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Tuesday, November 25, 2008

A Portrait of the Artist as a Young Woman?


These days, my sister is going through our parents apartment in Jerusalem. (No, not New Jerusalem, OH... the original Jerusalem. Like, the real one).

A long process of sorting through everything, keeping what needs to be cherished and saying goodbye to the rest.

It's highly emotional, and a big part of letting go.

Being here, I only participate over the phone and emails.

She tells me of things she found, making my memory work overtime trying to remember what they are and what they look like; the smell inside that gorgeous commode(*) where all the snow-white linen sheets were stored; that huge purple crystal bowl that was used only once. The dancing doll (whom I used to call Wilhelmina, for some peculiar reason) with the key in her back; that black and orange dress of my mom; the square bottle of ma'zahr (essence of orange blossom) that my father used when he made his incredible desserts . . . oh yes, nostalgia rules.

From time to time, my sister scans something she found and surprises me with it: old photos that suddenly bring everyone back, alive and well; a letter from my high school informing my parents that I have miserably failed the Chemistry test (that one gave her so much joy I was concerned for her health!).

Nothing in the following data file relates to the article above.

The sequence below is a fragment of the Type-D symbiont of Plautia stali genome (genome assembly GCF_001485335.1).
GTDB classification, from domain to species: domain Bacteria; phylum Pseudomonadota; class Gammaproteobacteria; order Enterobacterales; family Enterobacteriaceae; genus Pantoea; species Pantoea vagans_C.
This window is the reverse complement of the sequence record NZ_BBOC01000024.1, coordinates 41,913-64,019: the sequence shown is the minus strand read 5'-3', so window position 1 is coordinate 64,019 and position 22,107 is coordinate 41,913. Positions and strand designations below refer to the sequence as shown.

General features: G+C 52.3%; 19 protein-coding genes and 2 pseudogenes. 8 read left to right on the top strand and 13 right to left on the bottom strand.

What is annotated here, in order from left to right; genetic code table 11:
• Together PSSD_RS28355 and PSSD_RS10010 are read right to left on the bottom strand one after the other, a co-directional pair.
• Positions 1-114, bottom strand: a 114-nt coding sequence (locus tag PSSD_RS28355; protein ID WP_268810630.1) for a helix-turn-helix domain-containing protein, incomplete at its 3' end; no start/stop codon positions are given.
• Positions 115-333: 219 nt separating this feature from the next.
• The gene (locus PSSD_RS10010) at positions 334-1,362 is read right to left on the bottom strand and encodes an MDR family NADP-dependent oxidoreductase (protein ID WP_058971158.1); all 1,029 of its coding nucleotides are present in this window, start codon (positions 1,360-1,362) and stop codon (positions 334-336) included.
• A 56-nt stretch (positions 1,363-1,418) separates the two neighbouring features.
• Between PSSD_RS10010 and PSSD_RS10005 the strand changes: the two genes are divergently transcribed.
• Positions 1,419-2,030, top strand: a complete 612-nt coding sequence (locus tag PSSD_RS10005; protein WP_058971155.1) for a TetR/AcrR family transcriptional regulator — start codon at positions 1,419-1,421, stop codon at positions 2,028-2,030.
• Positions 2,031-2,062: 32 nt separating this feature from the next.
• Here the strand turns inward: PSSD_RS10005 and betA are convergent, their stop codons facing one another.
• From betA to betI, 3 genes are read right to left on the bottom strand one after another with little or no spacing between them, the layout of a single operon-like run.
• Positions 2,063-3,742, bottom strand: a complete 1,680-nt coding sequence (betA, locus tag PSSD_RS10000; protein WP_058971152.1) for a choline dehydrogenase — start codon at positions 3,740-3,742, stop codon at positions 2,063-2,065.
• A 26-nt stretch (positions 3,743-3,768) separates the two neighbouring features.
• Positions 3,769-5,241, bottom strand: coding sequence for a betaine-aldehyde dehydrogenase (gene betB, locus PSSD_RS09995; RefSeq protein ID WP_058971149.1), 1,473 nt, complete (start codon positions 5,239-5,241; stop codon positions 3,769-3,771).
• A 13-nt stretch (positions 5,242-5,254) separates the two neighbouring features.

And today, this awaited in my Inbox: a drawing by moi, from 37 years ago.

I was in third grade, and apparently very proud of this work, as I clearly state the date (Gregorian and Hebrew, and in mom's handwriting, the Roman way of writing it), the grade I was in and the fact that it was done at the lighting of the eighth candle of Hanukkah, at our neighbors place.

Oh yeah, and I have signed it.

Not sure whether it's a self-portrait, and who I am in this masterpiece: the beheaded curly one at the bottom-left? the one with the cute dimples at the top right? or perhaps the cheery hobbit next to my signature?? whatever the answer may be, it's quite apparent that I was into figurative art even as a budding artist. Mostly faces. With a big emphasis on eyelashes.


A note to (my 8.5-year-old) self: good combination of text and images, decent balance achieved by filling up the space. Nice edge variety, and intriguing cropping of the poor torso-less figure up above. Also, interesting overlap of the dimpled diva whose legs become the features of the face underneath. Need to pay more attention to design (I'm guessing it's grid composition here?), try some lost edges here and there, and consider a wider spectrum of expressions.